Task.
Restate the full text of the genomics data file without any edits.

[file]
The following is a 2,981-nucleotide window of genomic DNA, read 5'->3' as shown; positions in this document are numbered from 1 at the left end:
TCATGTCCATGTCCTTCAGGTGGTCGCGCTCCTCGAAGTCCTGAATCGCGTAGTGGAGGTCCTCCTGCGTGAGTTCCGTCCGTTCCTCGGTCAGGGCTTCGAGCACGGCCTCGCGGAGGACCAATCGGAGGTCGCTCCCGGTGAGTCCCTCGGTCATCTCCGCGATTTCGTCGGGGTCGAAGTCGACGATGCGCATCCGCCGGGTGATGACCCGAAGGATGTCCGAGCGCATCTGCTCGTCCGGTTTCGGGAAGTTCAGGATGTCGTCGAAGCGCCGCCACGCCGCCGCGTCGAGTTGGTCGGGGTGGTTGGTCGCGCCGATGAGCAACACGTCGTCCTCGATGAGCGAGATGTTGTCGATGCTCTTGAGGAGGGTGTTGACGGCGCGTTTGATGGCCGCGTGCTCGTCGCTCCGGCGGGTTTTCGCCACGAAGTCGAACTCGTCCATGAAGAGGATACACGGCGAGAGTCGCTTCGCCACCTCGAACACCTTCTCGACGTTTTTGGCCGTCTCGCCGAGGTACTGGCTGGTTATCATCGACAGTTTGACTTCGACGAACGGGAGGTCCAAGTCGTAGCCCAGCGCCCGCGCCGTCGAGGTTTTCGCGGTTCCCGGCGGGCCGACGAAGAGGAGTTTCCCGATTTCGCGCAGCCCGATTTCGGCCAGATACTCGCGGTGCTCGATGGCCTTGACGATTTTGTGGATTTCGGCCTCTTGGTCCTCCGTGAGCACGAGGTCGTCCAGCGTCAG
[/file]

The following is a 2,981-nucleotide window of genomic DNA, read 5'->3' as shown; positions in this document are numbered from 1 at the left end:
TCATGTCCATGTCCTTCAGGTGGTCGCGCTCCTCGAAGTCCTGAATCGCGTAGTGGAGGTCCTCCTGCGTGAGTTCCGTCCGTTCCTCGGTCAGGGCTTCGAGCACGGCCTCGCGGAGGACCAATCGGAGGTCGCTCCCGGTGAGTCCCTCGGTCATCTCCGCGATTTCGTCGGGGTCGAAGTCGACGATGCGCATCCGCCGGGTGATGACCCGAAGGATGTCCGAGCGCATCTGCTCGTCCGGTTTCGGGAAGTTCAGGATGTCGTCGAAGCGCCGCCACGCCGCCGCGTCGAGTTGGTCGGGGTGGTTGGTCGCGCCGATGAGCAACACGTCGTCCTCGATGAGCGAGATGTTGTCGATGCTCTTGAGGAGGGTGTTGACGGCGCGTTTGATGGCCGCGTGCTCGTCGCTCCGGCGGGTTTTCGCCACGAAGTCGAACTCGTCCATGAAGAGGATACACGGCGAGAGTCGCTTCGCCACCTCGAACACCTTCTCGACGTTTTTGGCCGTCTCGCCGAGGTACTGGCTGGTTATCATCGACAGTTTGACTTCGACGAACGGGAGGTCCAAGTCGTAGCCCAGCGCCCGCGCCGTCGAGGTTTTCGCGGTTCCCGGCGGGCCGACGAAGAGGAGTTTCCCGATTTCGCGCAGCCCGATTTCGGCCAGATACTCGCGGTGCTCGATGGCCTTGACGATTTTGTGGATTTCGGCCTCTTGGTCCTCCGTGAGCACGAGGTCGTCCAGCGTCAG